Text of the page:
Editor’s Note: Fright Night

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Halloween has its origins in Samhain, a Celtic festival with ancient, pagan roots. It marks the end of the harvest, the change of the seasons, and is the time when the gateway to the spirit realm opens. Many of the elements we commonly associate with today’s Halloween, for example dressing up and trick-or-treating, originate in old, Irish customs designed to hide from, emulate, and make offerings to the gods.

The Halloweens of my childhood had extra traditions and games, many designed to take advantage of the night’s otherworldliness. We peeled fruit and threw the skin over our shoulders to see the first letter of our future spouse’s name, ate barmbrack, a kind of fruit-bread with fortunes buried in its slices, (a coin for wealth, a ring for marriage, and so on), and we carved, not pumpkins which are a New World fad, but turnips to make, admittedly somewhat smaller, jack-o-lanterns.

Dressing up was a fundamental component of the festivities, but with a ready made posse of six siblings at home, we rarely made it out of the house to bother our neighbors. Our costumes were basic and self-made, the snacks were ordinary (nuts, apples, and oranges), and the ghost stories were well-worn, nevertheless Halloween was a time of magic, possibility, and spooky fun.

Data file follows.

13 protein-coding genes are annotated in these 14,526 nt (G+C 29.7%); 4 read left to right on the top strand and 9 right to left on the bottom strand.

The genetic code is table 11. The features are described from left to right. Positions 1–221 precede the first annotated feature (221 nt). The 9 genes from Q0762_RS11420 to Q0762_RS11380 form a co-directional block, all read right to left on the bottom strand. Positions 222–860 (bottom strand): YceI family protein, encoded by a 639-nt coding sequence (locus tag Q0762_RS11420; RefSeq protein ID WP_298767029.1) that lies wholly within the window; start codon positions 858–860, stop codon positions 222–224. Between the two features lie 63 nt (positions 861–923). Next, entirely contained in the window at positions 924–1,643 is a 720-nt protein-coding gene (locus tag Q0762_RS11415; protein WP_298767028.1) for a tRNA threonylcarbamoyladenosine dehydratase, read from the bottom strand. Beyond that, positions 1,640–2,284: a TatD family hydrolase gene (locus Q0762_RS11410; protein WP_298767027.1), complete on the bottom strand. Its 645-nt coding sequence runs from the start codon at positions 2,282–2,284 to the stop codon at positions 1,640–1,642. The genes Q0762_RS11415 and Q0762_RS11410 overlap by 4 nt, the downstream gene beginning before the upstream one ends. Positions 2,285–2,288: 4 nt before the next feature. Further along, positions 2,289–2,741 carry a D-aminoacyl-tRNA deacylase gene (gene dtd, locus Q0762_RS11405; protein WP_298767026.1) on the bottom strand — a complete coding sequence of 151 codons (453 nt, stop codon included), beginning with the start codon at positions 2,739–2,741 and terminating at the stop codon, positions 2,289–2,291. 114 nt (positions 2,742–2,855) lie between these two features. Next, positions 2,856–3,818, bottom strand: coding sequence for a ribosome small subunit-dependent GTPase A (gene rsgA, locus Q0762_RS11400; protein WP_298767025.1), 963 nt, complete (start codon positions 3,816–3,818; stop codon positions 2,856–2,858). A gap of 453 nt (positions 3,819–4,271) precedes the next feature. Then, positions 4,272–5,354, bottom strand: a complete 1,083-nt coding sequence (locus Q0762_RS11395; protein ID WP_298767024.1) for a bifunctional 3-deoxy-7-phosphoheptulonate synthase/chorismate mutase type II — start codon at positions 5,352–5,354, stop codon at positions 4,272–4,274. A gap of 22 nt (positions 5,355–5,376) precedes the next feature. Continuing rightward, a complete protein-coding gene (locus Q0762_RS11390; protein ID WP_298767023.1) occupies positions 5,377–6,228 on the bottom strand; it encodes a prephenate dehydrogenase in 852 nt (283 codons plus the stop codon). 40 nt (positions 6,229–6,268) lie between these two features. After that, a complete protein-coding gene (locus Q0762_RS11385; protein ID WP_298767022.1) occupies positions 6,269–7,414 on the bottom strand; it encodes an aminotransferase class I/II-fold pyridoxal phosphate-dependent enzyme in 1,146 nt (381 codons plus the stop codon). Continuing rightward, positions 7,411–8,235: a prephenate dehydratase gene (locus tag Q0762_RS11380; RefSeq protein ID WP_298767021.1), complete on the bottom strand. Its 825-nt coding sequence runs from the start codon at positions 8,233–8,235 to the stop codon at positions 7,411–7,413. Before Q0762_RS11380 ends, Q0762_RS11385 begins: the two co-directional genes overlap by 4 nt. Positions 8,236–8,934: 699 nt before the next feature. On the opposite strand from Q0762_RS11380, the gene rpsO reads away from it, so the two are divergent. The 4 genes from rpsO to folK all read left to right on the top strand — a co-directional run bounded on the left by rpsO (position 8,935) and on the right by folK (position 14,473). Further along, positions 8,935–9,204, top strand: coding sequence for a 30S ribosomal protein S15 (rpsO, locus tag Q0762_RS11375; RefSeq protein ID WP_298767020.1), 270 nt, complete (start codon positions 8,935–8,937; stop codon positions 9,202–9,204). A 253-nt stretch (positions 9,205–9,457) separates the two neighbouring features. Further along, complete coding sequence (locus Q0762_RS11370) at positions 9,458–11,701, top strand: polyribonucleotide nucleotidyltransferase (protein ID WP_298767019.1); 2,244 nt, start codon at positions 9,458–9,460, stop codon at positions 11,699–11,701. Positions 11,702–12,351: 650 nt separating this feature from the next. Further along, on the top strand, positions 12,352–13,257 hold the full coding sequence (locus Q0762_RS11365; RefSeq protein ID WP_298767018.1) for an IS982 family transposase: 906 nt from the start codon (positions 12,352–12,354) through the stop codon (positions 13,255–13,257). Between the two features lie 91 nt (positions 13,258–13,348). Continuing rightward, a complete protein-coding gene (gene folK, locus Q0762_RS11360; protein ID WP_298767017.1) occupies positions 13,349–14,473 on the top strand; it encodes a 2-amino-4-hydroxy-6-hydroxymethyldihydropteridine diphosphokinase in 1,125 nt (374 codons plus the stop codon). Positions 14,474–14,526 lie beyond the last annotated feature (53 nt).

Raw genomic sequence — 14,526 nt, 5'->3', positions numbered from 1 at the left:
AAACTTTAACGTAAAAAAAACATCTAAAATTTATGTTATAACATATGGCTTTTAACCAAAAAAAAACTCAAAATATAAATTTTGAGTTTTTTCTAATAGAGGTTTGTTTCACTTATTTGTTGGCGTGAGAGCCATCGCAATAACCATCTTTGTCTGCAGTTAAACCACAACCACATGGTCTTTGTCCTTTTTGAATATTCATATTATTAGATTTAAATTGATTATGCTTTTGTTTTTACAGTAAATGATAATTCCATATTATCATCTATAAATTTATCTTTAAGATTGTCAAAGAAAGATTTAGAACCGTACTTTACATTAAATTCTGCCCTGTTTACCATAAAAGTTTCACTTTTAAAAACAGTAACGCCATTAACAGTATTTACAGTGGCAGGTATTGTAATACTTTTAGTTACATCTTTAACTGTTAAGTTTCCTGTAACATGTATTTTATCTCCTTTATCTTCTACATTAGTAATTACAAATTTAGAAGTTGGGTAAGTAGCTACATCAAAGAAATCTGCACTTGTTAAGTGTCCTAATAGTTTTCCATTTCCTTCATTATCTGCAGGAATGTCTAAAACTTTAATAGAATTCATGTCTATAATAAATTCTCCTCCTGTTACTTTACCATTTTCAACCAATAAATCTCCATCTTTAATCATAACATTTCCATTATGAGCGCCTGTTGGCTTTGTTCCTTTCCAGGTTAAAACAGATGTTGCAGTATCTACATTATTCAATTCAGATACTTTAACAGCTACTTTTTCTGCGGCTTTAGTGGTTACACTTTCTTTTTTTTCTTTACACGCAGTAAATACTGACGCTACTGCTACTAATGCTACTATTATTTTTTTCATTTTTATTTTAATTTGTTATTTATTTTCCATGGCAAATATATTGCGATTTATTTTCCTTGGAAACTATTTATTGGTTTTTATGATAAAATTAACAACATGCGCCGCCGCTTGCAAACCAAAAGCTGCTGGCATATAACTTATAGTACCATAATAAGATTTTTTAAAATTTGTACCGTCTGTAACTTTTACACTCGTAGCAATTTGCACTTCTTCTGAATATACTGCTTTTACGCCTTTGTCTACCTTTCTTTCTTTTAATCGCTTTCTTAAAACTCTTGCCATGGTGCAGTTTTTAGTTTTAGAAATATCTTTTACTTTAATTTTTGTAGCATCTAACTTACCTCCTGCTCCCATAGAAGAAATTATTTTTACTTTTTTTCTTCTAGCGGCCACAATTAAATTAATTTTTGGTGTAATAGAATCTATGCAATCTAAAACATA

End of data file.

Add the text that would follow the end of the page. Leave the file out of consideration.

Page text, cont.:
So in my mind, October is a month for change, beginnings, and unexpected influences. Here in Beijing we’re treated to a sustained and vibrant color-change from mid-October through mid-November. To take in the full spectrum of leaves, check out our guide (p38). Inspirational educator Kiran Bir Sethi shares her process for empowering kids to be change makers (p42), we look at one of the biggest changes in a woman’s life, the transition to motherhood (p26), talk to career changing
trailing spouses (p54), and this month we feature my favorite ever beijingkids makeover; turn to p20 and prepare to be amazed. To celebrate Halloween we’ve got tips and resources for hosting your own party, or attending the best kids’ parties around town, including our own beijingkids Halloween Costume Party (p36). See you there! Or for an alternative take, bring your kids on our self-guided ghost-walk (p34). For homespun Halloween costumes ideas and simple refreshments, (which take me back to my childhood), see Canadian International School of Beijing’s mask-making (p40) and the Winterhof family’s fruit-based snacks (p32).


This article originally appeared on page 7 of the beijingkids October 2015 issue. Click here to read the issue for free on Issuu.com. To find out how you can get your own copy, email distribution@truerun.com.

Photos: Aisling O’Brien

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